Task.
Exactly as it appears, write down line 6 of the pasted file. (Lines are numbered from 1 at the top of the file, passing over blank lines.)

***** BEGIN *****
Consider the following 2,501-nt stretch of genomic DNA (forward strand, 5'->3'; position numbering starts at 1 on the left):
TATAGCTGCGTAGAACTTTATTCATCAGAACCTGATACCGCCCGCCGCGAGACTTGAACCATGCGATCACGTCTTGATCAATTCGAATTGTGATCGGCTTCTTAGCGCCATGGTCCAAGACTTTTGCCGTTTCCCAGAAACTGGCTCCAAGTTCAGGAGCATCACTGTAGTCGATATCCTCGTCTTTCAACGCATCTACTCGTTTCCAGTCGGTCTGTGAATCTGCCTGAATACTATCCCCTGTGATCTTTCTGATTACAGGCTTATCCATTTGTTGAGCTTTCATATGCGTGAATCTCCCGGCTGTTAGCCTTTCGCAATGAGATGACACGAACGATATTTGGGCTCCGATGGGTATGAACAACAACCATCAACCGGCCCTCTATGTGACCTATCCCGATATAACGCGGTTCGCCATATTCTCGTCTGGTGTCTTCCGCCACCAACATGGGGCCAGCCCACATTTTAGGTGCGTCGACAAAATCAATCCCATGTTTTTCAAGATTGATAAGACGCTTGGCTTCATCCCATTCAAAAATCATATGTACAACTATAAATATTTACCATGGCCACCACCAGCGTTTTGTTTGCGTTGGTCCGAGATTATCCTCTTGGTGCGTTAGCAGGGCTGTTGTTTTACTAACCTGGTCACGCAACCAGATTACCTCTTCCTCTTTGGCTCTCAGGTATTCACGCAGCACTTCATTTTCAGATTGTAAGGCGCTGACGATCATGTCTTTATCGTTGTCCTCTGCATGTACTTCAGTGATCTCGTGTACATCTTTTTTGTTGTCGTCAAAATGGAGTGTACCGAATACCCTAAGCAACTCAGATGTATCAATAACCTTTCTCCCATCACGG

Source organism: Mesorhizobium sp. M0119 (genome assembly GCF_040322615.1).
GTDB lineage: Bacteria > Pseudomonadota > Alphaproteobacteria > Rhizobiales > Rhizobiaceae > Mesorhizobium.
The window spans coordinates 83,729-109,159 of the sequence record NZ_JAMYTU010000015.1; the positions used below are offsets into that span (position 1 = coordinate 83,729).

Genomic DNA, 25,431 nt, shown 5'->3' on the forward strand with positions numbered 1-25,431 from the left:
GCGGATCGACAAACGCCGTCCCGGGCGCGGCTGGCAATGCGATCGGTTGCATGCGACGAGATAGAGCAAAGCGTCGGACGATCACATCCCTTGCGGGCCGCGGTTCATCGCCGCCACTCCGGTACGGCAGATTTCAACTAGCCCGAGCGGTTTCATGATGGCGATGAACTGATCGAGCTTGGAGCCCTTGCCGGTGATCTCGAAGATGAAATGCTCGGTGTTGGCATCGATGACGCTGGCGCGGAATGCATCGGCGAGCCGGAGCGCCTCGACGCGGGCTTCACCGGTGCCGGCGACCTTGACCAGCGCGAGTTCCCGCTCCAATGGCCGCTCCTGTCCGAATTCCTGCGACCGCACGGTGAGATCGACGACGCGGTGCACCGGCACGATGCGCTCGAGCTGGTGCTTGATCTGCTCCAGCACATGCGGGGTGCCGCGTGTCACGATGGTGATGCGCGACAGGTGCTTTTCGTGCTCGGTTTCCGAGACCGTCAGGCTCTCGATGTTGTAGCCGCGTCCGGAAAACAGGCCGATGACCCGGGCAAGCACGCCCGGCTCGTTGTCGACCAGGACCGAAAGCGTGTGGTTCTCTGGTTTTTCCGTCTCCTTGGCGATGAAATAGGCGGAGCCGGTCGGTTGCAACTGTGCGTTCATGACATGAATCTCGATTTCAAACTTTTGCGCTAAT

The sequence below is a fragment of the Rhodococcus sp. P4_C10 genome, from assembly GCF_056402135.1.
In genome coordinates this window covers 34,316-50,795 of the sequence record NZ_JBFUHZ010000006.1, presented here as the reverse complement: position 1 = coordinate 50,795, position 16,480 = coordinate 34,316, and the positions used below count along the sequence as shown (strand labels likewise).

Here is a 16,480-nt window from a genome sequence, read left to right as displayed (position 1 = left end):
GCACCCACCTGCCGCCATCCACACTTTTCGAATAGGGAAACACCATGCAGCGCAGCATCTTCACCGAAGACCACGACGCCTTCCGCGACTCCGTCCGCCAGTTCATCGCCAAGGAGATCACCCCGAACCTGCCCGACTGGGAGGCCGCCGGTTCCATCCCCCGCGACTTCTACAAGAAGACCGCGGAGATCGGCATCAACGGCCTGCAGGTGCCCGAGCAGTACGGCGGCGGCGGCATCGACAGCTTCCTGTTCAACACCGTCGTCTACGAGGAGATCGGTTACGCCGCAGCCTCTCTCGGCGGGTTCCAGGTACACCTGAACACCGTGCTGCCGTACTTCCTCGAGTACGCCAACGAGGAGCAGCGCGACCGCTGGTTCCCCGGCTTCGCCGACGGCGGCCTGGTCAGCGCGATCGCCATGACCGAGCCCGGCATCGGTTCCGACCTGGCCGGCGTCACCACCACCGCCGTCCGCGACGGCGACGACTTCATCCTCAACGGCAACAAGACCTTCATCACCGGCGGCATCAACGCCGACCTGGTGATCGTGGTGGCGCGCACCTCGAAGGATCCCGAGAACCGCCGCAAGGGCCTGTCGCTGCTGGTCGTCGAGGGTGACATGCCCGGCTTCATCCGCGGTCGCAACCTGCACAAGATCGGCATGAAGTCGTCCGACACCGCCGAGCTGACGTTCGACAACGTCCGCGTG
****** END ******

Genomic DNA, 25,431 nt, shown 5'->3' on the forward strand with positions numbered 1-25,431 from the left: